Behavioural Brain Research 73 ( 1996) 121-124 SSSSSSSS
Human psychopharmacology of N,N-dimethyltryptamine
Rick J. Strassman*
Department of Psychiatry, University of New Mexico, Albuquerque, NM 87131-5326 USA
We generated dose-response data for the endogenous and ultra-short-acting hallucinogen, N,N-dimethyltryptamine (DMT), in
a cohort of experienced hallucinogen users, measuring multiple biological and psychological outcome measures. Subjective
responses were quantified with a new rating scale, the HRS, which provided better resolution of dose effects than did the biological
A tolerance study then was performed, in which volunteers received four closely spaced hallucinogenic doses of DMT. Subjective
responses demonstrated no tolerance, while biological measures were inconsistently reduced over the course of the sessions. Thus,
DMT remains unique among classic hallucinogens in its inability to induce tolerance to its psychological effects.
To assess the role of the 5-KT 1A site in mediating DMT's effects, a pindolol pre-treatment study was performed. Pindolol
significantly increased psychological responses to DMT, suggesting a buffering effect of 5-HT lj4 agonism on 5-HT 2 -mediated
psychedelic effects. These data are opposite to those described in lower animal models of hallucinogens' mechanisms of action.
Human research with hallucinogenic drugs was
severely curtailed by the passage of the Controlled
Substances Act of 1970 . Nearly a generation
elapsed before a renewal of clinical studies occurred in
the United States and Europe. These studies have begun
to address gaps in basic understanding of effects and
mechanisms of action created by this hiatus, during
which many of the standard methods of psychopharma-
cology and psychotherapy research were developed.
There are several reasons why the careful study of
hallucinogens has relevance to psychiatric research.
(1) The clinical syndrome elicited by hallucinogens
affects all of the mental functions associated with human
consciousness, including mood, perception, cognition,
self-control and somatic awareness . Generating
mechanistic hypotheses based upon systematic data col-
lection will provide insights into many basic brain-mind
(2) Use and abuse of hallucinogens among young
adults is increasing [10,11], with an attendant rise in
emergency room and psychiatric clinic utilization for
assessment and treatment of adverse effects . There
is a need to understand how best to treat hallucinogen-
elicited psychiatric disorders quickly, safely, and effec-
* Corresponding author.
tively, in addition to providing accurate information to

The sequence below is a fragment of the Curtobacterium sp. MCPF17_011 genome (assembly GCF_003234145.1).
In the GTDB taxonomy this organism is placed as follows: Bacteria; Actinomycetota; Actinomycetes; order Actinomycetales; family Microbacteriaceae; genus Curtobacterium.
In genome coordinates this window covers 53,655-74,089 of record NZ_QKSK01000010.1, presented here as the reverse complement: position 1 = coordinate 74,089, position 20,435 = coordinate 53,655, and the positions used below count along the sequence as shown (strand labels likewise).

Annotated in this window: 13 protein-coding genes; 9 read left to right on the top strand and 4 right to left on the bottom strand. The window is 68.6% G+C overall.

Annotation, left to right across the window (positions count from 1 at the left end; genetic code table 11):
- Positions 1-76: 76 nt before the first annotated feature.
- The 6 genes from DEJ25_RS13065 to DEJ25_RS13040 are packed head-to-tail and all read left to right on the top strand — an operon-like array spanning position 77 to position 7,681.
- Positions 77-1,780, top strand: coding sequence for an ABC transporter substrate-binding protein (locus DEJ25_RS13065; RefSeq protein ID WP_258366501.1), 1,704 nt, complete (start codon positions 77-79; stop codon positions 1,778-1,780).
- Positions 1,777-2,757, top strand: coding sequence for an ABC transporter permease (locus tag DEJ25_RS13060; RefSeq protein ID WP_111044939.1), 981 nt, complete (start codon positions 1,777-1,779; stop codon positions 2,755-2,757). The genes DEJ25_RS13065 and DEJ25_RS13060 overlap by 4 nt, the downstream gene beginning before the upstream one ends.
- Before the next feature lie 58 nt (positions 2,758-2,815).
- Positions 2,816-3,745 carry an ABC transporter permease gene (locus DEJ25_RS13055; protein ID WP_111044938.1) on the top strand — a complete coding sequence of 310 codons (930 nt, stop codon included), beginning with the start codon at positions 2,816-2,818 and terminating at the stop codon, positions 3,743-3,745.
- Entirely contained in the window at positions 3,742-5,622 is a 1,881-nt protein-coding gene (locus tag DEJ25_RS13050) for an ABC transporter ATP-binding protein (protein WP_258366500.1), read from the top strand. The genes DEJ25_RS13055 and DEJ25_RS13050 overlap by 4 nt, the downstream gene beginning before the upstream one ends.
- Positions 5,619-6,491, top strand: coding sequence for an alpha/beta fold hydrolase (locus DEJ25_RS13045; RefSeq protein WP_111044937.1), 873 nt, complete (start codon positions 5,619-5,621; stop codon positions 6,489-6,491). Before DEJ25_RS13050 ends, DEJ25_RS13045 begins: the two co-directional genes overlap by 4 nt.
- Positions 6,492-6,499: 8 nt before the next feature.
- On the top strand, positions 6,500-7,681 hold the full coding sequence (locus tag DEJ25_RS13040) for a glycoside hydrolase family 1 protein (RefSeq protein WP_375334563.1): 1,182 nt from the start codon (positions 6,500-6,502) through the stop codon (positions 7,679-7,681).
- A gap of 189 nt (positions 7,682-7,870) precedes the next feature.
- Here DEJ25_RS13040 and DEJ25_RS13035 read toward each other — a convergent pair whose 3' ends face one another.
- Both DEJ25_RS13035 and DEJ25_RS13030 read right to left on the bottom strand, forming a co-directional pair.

clinicians regarding effects and sequelae of hallucinogen
use and abuse.
(3) The degree of overlap between endogenous psycho-
ses and hallucinogenic drug inebriation has been debated
vigorously [8,12]. The appellations 'psychotogen' and
'psychotomimetic' bespeak early efforts to relate the two
syndromes. Similarities appear to be greatest during
acute phases of schizophrenia . Short-chain tryptam-
ines remain attractive candidates for naturally occurring
psychotogens . Current interest in mixed 5-HT 2 /DA 2
antagonists as anti-psychotic agents  also under-
scores the importance of studying 5-HT 2 -active halluci-
nogens as models for endogenous psychoses.
(4) The ability of hallucinogens to enhance the psy-
chotherapeutic process was an area of intense interest
during the first phase of hallucinogen research .
Restrictions on human use of these drugs prevented
necessary clarification regarding with whom, and how
best to utilize these drugs within a psychotherapeutic
context. Recent advances in psychotherapy research 
suggest models by which a more careful and systematic
approach to combining hallucinogen drug administra-
tion with well-characterized forms of psychotherapy
We have been investigating effects and mechanisms
of action of the short-chain tryptamine, ultra-short-
acting endogenous hallucinogen, N,N-dimethyltrypta-
0166^328/96/59.50 © Elsevier Science B.V. All rights reserved
Rick J. Strassman/ Behavioural Brain Research 73 ( 1996) 121-124
mine (DMT), in a cohort of experienced hallucinogen
users since November, 1990. Three reasons prompted
choosing DMT as the compound with which to renew
clinical research with hallucinogens. First, it is extremely
short-acting , and adverse effects which might occur
in a busy clinical research unit would be easier to
manage. Second, it is a naturally occurring hallucinogen
[ 1 ], whose role in normal and abnormal mental processes